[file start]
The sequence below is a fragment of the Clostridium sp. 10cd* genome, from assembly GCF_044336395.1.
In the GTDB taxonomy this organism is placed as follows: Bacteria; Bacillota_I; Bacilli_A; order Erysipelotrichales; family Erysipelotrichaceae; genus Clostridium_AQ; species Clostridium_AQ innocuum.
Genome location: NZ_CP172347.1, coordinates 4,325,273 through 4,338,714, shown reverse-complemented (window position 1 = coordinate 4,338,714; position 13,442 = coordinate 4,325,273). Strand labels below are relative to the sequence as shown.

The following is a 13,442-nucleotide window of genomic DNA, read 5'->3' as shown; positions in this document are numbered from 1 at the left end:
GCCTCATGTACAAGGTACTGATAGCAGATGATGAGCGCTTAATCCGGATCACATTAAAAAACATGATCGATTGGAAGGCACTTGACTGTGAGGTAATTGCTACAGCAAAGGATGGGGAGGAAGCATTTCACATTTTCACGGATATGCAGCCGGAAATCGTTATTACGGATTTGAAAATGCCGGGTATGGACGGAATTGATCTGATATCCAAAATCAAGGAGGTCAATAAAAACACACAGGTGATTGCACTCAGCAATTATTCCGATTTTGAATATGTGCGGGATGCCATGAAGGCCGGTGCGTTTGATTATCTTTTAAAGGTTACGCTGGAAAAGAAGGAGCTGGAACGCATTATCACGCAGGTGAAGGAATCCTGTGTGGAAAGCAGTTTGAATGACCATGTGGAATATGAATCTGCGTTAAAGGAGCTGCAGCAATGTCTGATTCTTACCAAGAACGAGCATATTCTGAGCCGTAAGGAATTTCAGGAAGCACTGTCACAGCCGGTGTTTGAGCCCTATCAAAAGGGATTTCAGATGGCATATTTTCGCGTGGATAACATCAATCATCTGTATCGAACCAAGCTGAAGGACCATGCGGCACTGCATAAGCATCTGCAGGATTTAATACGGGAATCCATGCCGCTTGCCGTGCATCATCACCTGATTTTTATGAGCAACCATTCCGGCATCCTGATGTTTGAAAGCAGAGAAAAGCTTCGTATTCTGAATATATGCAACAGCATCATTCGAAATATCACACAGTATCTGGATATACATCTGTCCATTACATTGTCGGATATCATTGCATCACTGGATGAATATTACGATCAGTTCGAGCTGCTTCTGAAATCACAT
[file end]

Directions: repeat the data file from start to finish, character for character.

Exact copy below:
The sequence below is a fragment of the Clostridium sp. 10cd* genome, from assembly GCF_044336395.1.
In the GTDB taxonomy this organism is placed as follows: Bacteria; Bacillota_I; Bacilli_A; order Erysipelotrichales; family Erysipelotrichaceae; genus Clostridium_AQ; species Clostridium_AQ innocuum.
Genome location: NZ_CP172347.1, coordinates 4,325,273 through 4,338,714, shown reverse-complemented (window position 1 = coordinate 4,338,714; position 13,442 = coordinate 4,325,273). Strand labels below are relative to the sequence as shown.

The following is a 13,442-nucleotide window of genomic DNA, read 5'->3' as shown; positions in this document are numbered from 1 at the left end:
GCCTCATGTACAAGGTACTGATAGCAGATGATGAGCGCTTAATCCGGATCACATTAAAAAACATGATCGATTGGAAGGCACTTGACTGTGAGGTAATTGCTACAGCAAAGGATGGGGAGGAAGCATTTCACATTTTCACGGATATGCAGCCGGAAATCGTTATTACGGATTTGAAAATGCCGGGTATGGACGGAATTGATCTGATATCCAAAATCAAGGAGGTCAATAAAAACACACAGGTGATTGCACTCAGCAATTATTCCGATTTTGAATATGTGCGGGATGCCATGAAGGCCGGTGCGTTTGATTATCTTTTAAAGGTTACGCTGGAAAAGAAGGAGCTGGAACGCATTATCACGCAGGTGAAGGAATCCTGTGTGGAAAGCAGTTTGAATGACCATGTGGAATATGAATCTGCGTTAAAGGAGCTGCAGCAATGTCTGATTCTTACCAAGAACGAGCATATTCTGAGCCGTAAGGAATTTCAGGAAGCACTGTCACAGCCGGTGTTTGAGCCCTATCAAAAGGGATTTCAGATGGCATATTTTCGCGTGGATAACATCAATCATCTGTATCGAACCAAGCTGAAGGACCATGCGGCACTGCATAAGCATCTGCAGGATTTAATACGGGAATCCATGCCGCTTGCCGTGCATCATCACCTGATTTTTATGAGCAACCATTCCGGCATCCTGATGTTTGAAAGCAGAGAAAAGCTTCGTATTCTGAATATATGCAACAGCATCATTCGAAATATCACACAGTATCTGGATATACATCTGTCCATTACATTGTCGGATATCATTGCATCACTGGATGAATATTACGATCAGTTCGAGCTGCTTCTGAAATCACAT